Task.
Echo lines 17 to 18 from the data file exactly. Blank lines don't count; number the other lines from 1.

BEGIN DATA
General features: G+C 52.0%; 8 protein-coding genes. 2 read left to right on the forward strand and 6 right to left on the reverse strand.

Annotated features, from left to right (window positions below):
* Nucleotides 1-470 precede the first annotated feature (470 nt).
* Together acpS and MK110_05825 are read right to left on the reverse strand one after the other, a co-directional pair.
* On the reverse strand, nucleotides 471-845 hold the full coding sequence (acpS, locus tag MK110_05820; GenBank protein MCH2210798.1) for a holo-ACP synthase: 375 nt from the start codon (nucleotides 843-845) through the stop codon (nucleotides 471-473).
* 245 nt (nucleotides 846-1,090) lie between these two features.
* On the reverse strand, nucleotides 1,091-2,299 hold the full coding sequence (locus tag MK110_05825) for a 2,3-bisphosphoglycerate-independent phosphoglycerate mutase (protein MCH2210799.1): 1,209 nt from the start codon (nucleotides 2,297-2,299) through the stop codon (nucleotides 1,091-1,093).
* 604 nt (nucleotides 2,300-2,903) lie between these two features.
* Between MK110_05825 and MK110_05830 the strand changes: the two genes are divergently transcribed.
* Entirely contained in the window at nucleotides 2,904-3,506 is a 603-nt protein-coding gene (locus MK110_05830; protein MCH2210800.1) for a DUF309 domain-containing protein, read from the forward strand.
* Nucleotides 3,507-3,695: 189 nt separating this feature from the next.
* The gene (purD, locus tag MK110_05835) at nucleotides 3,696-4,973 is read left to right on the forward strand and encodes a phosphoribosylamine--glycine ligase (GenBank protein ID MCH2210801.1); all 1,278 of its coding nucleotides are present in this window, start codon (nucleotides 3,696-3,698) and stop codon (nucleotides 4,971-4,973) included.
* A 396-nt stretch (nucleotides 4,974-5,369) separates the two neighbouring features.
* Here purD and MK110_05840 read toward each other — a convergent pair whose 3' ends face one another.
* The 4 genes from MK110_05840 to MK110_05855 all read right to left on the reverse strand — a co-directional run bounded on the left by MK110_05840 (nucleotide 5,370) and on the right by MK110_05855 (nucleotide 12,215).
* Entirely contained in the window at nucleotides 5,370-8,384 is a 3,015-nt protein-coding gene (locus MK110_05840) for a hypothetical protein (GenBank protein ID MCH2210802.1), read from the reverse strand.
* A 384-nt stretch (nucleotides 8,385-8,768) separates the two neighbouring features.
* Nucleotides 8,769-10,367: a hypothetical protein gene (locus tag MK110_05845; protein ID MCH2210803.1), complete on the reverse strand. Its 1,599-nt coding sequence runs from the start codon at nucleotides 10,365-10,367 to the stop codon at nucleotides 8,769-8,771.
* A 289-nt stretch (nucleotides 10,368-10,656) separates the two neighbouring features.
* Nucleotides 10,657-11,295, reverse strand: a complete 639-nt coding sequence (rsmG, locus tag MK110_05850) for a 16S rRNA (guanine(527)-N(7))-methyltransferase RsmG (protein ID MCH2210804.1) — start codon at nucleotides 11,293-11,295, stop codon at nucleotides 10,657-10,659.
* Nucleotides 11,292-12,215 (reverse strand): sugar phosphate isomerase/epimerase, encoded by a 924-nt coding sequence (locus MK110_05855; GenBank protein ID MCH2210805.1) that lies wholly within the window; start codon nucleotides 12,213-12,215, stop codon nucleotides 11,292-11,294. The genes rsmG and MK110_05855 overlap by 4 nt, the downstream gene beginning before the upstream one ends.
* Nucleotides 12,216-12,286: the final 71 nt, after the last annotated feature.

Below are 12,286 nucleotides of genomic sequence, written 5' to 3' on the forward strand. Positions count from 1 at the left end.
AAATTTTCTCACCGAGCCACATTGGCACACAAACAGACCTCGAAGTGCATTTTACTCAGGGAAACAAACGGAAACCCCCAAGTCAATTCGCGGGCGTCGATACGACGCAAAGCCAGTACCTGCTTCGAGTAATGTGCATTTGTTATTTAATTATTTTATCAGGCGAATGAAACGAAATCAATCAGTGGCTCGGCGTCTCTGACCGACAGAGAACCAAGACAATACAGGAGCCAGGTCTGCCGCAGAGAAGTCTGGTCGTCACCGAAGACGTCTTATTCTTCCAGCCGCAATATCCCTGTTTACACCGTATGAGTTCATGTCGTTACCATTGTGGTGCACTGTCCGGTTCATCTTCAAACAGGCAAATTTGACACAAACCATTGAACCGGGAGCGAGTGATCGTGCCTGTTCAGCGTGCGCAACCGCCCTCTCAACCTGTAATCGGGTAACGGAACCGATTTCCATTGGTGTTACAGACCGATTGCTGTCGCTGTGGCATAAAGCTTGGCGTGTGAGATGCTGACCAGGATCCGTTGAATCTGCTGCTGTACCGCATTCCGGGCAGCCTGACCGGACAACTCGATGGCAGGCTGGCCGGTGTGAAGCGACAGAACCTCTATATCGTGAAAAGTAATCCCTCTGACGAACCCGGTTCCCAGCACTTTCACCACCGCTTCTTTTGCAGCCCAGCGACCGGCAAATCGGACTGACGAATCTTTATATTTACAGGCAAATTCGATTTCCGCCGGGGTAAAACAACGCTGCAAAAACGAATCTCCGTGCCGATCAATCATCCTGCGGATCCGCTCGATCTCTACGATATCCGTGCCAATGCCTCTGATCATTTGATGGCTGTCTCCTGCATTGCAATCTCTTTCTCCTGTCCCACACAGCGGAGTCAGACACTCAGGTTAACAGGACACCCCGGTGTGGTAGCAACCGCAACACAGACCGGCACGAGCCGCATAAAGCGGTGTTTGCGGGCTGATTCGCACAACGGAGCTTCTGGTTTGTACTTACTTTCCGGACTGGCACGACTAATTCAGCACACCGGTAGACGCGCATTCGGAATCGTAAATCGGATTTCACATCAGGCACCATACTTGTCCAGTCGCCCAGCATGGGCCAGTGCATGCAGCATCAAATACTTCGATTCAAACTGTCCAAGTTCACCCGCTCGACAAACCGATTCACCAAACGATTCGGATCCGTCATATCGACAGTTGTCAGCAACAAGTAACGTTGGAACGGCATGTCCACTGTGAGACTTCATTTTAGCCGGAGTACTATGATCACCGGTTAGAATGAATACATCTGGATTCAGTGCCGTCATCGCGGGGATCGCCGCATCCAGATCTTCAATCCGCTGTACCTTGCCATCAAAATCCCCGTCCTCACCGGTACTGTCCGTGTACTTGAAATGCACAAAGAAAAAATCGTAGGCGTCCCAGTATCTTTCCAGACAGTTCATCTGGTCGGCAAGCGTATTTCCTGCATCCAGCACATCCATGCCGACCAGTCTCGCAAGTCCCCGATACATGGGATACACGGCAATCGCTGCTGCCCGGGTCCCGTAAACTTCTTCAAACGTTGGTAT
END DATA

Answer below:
* A 384-nt stretch (nucleotides 8,385-8,768) separates the two neighbouring features.
* Nucleotides 8,769-10,367: a hypothetical protein gene (locus tag MK110_05845; protein ID MCH2210803.1), complete on the reverse strand. Its 1,599-nt coding sequence runs from the start codon at nucleotides 10,365-10,367 to the stop codon at nucleotides 8,769-8,771.